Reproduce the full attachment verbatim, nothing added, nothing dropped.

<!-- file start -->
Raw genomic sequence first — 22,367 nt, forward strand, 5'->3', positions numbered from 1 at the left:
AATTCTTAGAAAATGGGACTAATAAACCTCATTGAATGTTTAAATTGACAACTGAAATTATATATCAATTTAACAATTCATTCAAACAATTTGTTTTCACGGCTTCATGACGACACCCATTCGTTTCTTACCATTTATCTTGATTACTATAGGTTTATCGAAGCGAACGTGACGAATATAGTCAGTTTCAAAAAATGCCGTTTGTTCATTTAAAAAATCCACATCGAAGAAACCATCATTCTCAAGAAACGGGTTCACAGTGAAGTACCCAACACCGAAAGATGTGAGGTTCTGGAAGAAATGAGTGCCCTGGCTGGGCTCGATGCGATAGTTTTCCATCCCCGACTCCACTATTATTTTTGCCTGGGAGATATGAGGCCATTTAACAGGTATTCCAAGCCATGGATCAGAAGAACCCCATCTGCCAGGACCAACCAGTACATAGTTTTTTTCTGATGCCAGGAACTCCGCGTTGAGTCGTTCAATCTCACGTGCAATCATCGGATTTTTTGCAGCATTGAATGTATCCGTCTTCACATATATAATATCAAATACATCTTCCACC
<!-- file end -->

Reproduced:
Raw genomic sequence first — 22,367 nt, forward strand, 5'->3', positions numbered from 1 at the left:
AATTCTTAGAAAATGGGACTAATAAACCTCATTGAATGTTTAAATTGACAACTGAAATTATATATCAATTTAACAATTCATTCAAACAATTTGTTTTCACGGCTTCATGACGACACCCATTCGTTTCTTACCATTTATCTTGATTACTATAGGTTTATCGAAGCGAACGTGACGAATATAGTCAGTTTCAAAAAATGCCGTTTGTTCATTTAAAAAATCCACATCGAAGAAACCATCATTCTCAAGAAACGGGTTCACAGTGAAGTACCCAACACCGAAAGATGTGAGGTTCTGGAAGAAATGAGTGCCCTGGCTGGGCTCGATGCGATAGTTTTCCATCCCCGACTCCACTATTATTTTTGCCTGGGAGATATGAGGCCATTTAACAGGTATTCCAAGCCATGGATCAGAAGAACCCCATCTGCCAGGACCAACCAGTACATAGTTTTTTTCTGATGCCAGGAACTCCGCGTTGAGTCGTTCAATCTCACGTGCAATCATCGGATTTTTTGCAGCATTGAATGTATCCGTCTTCACATATATAATATCAAATACATCTTCCACC